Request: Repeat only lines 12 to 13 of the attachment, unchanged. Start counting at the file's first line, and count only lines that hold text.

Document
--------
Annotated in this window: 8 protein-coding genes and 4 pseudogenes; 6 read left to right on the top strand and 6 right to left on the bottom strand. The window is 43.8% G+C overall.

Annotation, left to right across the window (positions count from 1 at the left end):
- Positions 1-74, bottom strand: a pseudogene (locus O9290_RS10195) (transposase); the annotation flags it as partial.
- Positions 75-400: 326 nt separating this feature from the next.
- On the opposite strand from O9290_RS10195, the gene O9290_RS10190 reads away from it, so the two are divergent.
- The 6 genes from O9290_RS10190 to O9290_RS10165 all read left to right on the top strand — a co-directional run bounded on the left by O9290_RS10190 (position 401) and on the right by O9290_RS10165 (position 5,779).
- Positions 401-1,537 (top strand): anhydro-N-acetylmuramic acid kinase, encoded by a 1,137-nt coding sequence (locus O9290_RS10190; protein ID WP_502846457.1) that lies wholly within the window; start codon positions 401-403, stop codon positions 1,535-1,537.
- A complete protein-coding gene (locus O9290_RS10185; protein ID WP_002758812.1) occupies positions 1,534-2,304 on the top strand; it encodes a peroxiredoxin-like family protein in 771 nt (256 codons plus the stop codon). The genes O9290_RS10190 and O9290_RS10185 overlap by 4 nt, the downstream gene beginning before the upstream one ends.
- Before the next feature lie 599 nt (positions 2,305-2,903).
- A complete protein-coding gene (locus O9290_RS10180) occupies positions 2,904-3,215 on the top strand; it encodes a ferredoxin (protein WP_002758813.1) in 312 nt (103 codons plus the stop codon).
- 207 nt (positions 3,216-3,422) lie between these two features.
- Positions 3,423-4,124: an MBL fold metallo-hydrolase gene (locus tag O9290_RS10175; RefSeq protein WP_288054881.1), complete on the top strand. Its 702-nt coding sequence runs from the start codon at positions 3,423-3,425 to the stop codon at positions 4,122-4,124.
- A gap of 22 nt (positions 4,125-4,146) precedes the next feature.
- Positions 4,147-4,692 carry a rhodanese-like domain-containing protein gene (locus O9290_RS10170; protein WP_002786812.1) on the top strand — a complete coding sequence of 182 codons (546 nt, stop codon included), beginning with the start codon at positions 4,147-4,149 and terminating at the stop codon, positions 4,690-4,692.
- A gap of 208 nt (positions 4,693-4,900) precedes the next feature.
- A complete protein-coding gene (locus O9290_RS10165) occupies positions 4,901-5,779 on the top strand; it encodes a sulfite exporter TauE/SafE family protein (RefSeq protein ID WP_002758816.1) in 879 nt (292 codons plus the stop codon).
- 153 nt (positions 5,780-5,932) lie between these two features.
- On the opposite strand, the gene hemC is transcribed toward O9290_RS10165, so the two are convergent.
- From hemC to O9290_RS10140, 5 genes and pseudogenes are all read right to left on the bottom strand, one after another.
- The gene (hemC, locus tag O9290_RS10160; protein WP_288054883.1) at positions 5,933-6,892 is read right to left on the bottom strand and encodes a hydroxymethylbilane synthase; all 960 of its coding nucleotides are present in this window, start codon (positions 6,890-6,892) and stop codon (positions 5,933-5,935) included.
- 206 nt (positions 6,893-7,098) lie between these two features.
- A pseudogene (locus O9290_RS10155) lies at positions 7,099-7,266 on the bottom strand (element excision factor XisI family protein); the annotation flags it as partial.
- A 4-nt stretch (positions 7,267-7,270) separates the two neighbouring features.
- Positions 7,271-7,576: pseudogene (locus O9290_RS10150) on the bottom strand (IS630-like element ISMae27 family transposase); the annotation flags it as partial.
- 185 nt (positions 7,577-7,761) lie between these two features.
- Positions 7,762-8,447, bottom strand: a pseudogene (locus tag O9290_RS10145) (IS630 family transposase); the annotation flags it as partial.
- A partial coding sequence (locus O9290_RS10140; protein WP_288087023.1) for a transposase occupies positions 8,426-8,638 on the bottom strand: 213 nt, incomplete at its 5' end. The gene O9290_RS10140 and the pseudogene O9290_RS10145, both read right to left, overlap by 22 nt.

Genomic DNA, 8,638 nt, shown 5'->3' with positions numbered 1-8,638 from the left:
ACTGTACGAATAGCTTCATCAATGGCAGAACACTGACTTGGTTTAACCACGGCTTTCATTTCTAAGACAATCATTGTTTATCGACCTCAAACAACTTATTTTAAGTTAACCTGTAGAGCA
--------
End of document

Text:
- Positions 3,423-4,124: an MBL fold metallo-hydrolase gene (locus tag O9290_RS10175; RefSeq protein WP_288054881.1), complete on the top strand. Its 702-nt coding sequence runs from the start codon at positions 3,423-3,425 to the stop codon at positions 4,122-4,124.
- A gap of 22 nt (positions 4,125-4,146) precedes the next feature.